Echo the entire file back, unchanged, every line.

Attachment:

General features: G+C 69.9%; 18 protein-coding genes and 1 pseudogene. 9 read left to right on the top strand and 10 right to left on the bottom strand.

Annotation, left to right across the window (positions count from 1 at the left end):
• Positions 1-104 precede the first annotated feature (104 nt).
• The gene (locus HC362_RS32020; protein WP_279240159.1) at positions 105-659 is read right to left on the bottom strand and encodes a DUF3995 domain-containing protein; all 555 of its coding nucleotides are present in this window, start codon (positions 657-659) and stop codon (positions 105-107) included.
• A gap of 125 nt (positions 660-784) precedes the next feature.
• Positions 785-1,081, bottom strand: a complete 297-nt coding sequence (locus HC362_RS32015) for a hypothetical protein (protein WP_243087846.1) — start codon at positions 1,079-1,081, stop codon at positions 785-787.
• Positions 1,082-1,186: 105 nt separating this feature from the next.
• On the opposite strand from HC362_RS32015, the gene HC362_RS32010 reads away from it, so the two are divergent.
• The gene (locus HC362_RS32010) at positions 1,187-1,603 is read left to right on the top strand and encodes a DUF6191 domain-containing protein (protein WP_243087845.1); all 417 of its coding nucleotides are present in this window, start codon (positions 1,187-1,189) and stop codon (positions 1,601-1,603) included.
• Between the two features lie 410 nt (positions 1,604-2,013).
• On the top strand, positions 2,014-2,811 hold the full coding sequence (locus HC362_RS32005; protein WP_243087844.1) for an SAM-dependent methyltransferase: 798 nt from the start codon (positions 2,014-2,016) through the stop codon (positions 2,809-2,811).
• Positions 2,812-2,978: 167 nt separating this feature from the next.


General features: G+C 69.9%; 18 protein-coding genes and 1 pseudogene. 9 read left to right on the top strand and 10 right to left on the bottom strand.

Annotation, left to right across the window (positions count from 1 at the left end):
• Positions 1-104 precede the first annotated feature (104 nt).
• The gene (locus HC362_RS32020; protein WP_279240159.1) at positions 105-659 is read right to left on the bottom strand and encodes a DUF3995 domain-containing protein; all 555 of its coding nucleotides are present in this window, start codon (positions 657-659) and stop codon (positions 105-107) included.
• A gap of 125 nt (positions 660-784) precedes the next feature.
• Positions 785-1,081, bottom strand: a complete 297-nt coding sequence (locus HC362_RS32015) for a hypothetical protein (protein WP_243087846.1) — start codon at positions 1,079-1,081, stop codon at positions 785-787.
• Positions 1,082-1,186: 105 nt separating this feature from the next.
• On the opposite strand from HC362_RS32015, the gene HC362_RS32010 reads away from it, so the two are divergent.
• The gene (locus HC362_RS32010) at positions 1,187-1,603 is read left to right on the top strand and encodes a DUF6191 domain-containing protein (protein WP_243087845.1); all 417 of its coding nucleotides are present in this window, start codon (positions 1,187-1,189) and stop codon (positions 1,601-1,603) included.
• Between the two features lie 410 nt (positions 1,604-2,013).
• On the top strand, positions 2,014-2,811 hold the full coding sequence (locus HC362_RS32005; protein WP_243087844.1) for an SAM-dependent methyltransferase: 798 nt from the start codon (positions 2,014-2,016) through the stop codon (positions 2,809-2,811).
• Positions 2,812-2,978: 167 nt separating this feature from the next.